The main purposes of the present study were to evaluate the efficacy of FCT for treating severe problem behavior in a relatively large sample of individuals with mental retardation (N = 21) and to determine the contribution of extinction and punishment components to FCT treatment packages.
Hagopian, L. P., Fisher, W. W., Sullivan, M. T., Acquisto, J., & LeBlanc, L. A. (1998). Effectiveness of functional communication training with and without extinction and punishment: A summary of 21 inpatient cases. Journal of applied behavior analysis, 31(2), 211-235.
The authors study the effects of various types of education and training on the ability of teachers to promote student achievement.
Harris, D. N., & Sass, T. R. (2011). Teacher training, teacher quality and student achievement. Journal of Public Economics, 95(7–8), 798-812.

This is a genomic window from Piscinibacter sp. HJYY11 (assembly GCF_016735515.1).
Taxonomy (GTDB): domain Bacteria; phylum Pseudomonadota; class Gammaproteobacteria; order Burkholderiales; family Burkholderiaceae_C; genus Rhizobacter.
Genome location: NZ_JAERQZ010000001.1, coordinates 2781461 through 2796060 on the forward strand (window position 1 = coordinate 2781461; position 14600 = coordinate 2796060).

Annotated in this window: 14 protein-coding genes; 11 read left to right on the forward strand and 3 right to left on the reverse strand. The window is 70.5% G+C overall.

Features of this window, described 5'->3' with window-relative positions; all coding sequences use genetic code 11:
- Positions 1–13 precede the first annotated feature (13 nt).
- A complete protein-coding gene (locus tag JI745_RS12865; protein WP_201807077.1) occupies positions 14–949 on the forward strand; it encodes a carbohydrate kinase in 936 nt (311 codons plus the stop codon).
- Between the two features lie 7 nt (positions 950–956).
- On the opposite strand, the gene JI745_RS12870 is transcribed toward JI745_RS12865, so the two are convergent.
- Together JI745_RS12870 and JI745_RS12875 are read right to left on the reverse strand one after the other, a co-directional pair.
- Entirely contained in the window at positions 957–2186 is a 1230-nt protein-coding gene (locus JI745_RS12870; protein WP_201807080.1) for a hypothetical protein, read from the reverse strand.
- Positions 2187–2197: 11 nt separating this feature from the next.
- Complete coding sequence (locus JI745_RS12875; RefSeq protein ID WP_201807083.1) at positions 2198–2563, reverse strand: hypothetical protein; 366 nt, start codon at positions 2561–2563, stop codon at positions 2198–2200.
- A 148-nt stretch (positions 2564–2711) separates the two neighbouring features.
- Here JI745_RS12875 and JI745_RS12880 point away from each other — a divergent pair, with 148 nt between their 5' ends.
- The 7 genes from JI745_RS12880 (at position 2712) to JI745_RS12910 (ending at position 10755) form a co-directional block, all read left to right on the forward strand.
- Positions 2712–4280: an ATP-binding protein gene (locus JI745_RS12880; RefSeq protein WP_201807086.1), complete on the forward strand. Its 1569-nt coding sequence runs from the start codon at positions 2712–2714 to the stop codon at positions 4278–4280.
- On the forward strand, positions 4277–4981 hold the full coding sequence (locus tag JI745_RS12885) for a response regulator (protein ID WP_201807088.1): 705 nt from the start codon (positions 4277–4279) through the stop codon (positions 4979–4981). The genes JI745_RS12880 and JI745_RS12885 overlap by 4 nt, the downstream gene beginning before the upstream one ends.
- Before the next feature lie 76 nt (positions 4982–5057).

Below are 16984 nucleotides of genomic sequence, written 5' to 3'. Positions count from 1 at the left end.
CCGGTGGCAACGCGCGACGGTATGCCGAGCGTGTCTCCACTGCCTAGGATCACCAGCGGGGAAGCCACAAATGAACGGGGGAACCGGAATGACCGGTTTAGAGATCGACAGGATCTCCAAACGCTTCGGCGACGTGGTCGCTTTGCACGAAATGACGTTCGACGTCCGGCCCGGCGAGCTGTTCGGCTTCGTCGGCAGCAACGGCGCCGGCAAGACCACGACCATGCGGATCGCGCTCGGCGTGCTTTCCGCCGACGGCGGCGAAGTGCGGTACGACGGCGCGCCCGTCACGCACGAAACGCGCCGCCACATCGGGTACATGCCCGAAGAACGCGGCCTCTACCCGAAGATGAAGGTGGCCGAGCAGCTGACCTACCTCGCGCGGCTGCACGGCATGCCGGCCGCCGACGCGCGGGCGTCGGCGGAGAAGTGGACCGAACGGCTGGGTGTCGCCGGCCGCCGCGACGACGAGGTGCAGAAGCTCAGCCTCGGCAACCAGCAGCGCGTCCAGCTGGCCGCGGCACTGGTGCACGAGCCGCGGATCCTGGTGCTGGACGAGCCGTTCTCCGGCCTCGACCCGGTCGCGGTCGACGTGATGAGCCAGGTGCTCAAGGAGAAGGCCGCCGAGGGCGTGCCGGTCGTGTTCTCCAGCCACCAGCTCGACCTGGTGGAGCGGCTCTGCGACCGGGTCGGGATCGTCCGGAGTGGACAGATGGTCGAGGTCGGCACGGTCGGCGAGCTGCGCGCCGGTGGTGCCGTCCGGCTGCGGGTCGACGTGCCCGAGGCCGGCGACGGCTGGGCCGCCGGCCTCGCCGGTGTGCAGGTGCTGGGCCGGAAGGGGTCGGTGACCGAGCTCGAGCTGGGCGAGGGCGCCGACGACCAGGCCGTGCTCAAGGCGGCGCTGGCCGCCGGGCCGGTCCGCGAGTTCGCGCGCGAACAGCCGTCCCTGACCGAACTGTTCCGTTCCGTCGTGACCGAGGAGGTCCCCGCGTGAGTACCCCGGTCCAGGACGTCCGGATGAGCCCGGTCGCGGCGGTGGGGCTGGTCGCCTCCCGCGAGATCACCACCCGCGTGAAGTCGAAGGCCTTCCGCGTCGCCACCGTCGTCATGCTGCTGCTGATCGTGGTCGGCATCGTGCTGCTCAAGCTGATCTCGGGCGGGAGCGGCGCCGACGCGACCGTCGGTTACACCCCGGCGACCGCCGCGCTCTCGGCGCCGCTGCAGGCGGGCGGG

This review critically examines 15 empirical studies, conducted since the mid1980s, on the effects of support, guidance, and orientation programs—collectively known as induction—for beginning teachers.
Ingersoll, R. M., & Strong, M. (2011). The impact of induction and mentoring programs for beginning teachers: A critical review of the research. Review of educational research, 81(2), 201-233.
The evidence in this paper suggest that schools can improve student learning by encouraging teachers and students to set their sights high.
Lumsden, L. S. (1997). Expectations for students.
The authors show school and district-level administrators how to set the priorities and support the practices that will help all teachers become expert teachers. Their five-part framework is based on what research tells us about how expertise develops.